Ever since the iPod was introduced, everyday businesses began seeking the “holy grail” called design. “Design” went from being a word used by, well, designers to one used by accountants, lawyers and consultants, to name a few. As with most phenomena, people began focusing on things they didn’t understand, thus leading to more – not less – confusion.
I recently came across this list in an article in Fast Company magazine that gives the critical points necessary to understand design. The list comes from Yves Behar. I couldn’t agree with them more:
1. "Design is how you treat your customers. If you treat them well from an environmental, emotional and aesthetic standpoint, you're probably doing good design."
2. "Design must be integrated throughout the organization. Design-driven businesses foster creativity and innovation at their core and reward factions typically at odds (marketing and operations or engineering) for working together."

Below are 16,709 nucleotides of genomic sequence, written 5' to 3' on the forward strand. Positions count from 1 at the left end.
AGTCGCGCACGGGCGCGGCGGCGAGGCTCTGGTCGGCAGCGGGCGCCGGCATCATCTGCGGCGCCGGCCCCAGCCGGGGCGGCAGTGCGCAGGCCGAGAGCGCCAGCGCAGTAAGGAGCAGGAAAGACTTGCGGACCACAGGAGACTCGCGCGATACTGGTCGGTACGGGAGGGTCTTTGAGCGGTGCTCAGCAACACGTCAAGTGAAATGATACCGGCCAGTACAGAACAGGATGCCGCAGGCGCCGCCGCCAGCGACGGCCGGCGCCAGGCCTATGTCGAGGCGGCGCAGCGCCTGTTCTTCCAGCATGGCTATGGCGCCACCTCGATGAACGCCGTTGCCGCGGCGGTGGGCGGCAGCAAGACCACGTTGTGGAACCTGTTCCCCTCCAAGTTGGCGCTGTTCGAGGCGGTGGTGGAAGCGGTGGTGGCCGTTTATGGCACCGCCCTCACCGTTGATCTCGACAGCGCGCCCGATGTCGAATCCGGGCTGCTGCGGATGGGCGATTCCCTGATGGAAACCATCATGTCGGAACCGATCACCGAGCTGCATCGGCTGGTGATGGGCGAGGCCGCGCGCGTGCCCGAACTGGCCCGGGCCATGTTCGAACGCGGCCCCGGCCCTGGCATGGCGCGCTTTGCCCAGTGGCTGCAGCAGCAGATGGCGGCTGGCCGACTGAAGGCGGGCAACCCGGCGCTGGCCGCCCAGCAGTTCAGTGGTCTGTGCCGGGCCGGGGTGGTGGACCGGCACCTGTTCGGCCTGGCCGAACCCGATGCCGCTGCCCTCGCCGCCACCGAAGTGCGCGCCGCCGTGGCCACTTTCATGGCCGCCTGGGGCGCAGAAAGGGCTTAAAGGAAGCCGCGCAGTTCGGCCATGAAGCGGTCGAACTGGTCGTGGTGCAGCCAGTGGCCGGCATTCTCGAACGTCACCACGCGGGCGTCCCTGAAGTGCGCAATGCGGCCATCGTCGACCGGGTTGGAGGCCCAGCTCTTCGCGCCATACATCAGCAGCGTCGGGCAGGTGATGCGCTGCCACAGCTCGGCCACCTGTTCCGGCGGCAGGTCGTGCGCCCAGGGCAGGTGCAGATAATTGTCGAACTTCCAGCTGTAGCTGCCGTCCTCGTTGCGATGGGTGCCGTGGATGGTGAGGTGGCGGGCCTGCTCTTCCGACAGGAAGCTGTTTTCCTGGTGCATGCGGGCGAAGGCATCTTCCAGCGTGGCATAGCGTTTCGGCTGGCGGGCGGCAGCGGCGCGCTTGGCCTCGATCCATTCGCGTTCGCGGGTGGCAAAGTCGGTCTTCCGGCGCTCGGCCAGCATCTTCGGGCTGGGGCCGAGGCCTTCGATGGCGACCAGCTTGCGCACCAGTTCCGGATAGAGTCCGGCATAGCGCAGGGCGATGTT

3. "Design is not a short-term fix. It's a long-term engagement that requires you to think about how design affects everything that touches the consumer--from product to packaging to marketing to retail to the take-home experience."
4. "As in marketing or operations, you must be willing to fail at the design level."
5. "Design must be driven from the top. CEOs in most industries today must have a true relationship with, and understanding of, the creative side of the business."
6. "With design, the solution to a problem will be different every time. Doing what your competitors are doing is not the answer. The connection to your customer has to be unique, not formulaic."
7. "Never ask the consumer about the future. You can ask them what their aspirations are, but you will not get an answer about what you should do. Design will bring those stories to life."
I especially like the seventh point.